I’ve wanted to race bikes for a while. I have done 3 triathlons, 2 centuries (1 of which was on a fixed gear), a 200K brevet, I’ve trained at a velodrome. I have gone to multiple meet-ups and happy hours for people interested in racing, but still, for a variety of reasons, hadn’t gotten around to signing up for a race. Some of the reasons were:
- My back hurts.
- I am going to suck.
- I’m not strong enough.
- I don’t know what I’m doing.
- I’m going to crash.
- My back hurts.
- I’m going to suck.
What I didn’t realize, though, is that apparently EVERYBODY goes through this before their first race. From talking to racers, I’ve realized that everybody has been dropped and finished off the back of the pack. Everybody has been nervous and queasy at the beginning of a race. Once you get over that hump, bike racing is supposed to be pretty cool.
Importantly, women racers want other women to race, because having more women in racing is better for everyone! More women in racing means larger fields, which means more points for category upgrades. It also means that there will be enough people individual events for each category, rather than having to combine racers of a variety of levels into one big group just to have enough people. This means that us category 4 n00bs don’t have to ride in the same field as the intimidating cat 1, 2, and 3 racers, and vice versa. And, if promoters see that women are signing up for races, they’ll continue to offer racing opportunities to women!
There are many amazing and encouraging women racers in Chicago, and most of them are pretty good with their social media.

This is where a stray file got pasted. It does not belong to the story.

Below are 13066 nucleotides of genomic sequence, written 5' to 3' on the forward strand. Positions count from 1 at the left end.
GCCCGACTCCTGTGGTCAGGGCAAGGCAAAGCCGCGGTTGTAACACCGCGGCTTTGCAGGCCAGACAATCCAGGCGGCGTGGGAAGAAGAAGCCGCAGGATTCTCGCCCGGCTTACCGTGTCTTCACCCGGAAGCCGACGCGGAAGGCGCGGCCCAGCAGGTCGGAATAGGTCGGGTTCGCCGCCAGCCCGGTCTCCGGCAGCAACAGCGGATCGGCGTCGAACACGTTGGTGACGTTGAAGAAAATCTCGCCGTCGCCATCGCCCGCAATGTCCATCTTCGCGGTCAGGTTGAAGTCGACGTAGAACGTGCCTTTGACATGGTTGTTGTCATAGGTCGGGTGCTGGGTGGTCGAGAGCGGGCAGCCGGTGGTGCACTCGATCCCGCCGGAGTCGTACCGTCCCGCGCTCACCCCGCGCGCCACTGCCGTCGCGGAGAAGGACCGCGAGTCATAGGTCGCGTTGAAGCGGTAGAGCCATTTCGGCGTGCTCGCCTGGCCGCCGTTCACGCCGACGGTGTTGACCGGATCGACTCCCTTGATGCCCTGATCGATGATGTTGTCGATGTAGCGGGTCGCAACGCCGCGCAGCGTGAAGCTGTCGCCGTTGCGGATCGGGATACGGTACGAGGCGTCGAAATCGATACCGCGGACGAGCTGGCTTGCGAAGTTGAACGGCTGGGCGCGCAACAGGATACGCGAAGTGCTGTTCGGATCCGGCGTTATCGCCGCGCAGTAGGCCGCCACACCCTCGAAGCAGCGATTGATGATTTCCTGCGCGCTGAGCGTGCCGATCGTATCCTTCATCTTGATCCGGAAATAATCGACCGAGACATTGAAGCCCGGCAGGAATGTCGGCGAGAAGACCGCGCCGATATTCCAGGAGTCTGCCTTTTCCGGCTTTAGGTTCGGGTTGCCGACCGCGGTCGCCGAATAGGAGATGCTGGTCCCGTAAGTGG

xXx Racing (@xxxracing) has a women’s development program, and last month I got word of an open house for new members and potential members. Why join a team? Motivation, support, and organization are 3 good reasons. You have built-in training partners, you have opportunities for things like coaching and team rides, you have people who have at one point been in your position, and can answer your seemingly silly but really important questions. You have people who will help you get organized for races, what you need to bring, how to get there, where to stay, and all of the other things that are more challenging to figure out on your own.
Since I’m going to be moving out of Chicago for a year for fellowship, I hadn’t planned on joining any team, but when I met these women, they were so enthusiastic and kind that I felt comfortable asking them all of my dumbest questions, and then went home and signed up for the team that night. 2 weeks later, I’ve got a jersey, a racing license, and I’m signed up for 2 races next week. I’ll let you all know how those go.
Becky Welbes runs Pretty.Fast (@PrettyFastWomen), which sponsors meet & greets at local coffeeshops to introduce women cyclists to racing and give you a chance to ask your questions. She also makes beautiful jewelry and wind chimes out of bike parts! She ALSO races for Kinky Llama Racing.
Chicago Women’s Bike Racing is a blog which according to them, “seeks to support and promote all woman racers—new and experienced alike—who make up the Chicago women’s peloton.”
IL Women Cyclists is a meetup group formed by a whole bunch of women cyclists in Illinois. They recently held their first Chicago Meetup, the Spring Thaw Icebreaker on 3/4 at Bangers and Lace, and there were probably 30 women there, experienced racers, bike messengers, and recreational cyclists. The organizers include Vanessa Bucella of Half Acre Cycling who can be seen being AWESOME in the following video.
If you have a special interest in track racing (you probably like fixed gears if you’ve found your way to Tiny Fix), Chicago Velo Campus is also is interested in getting a women’s program together, so for information on that, contact them by email or @chicagovelo. Northbrook velodrome (@edrudolphvelo) has races on Thursday nights starting in the late spring, and you can just show up and race. Their spring calendar is here. There will also be women’s track cycling clinics at both of these locations! You can rent a bike if you don’t feel like pulling the brakes off of yours.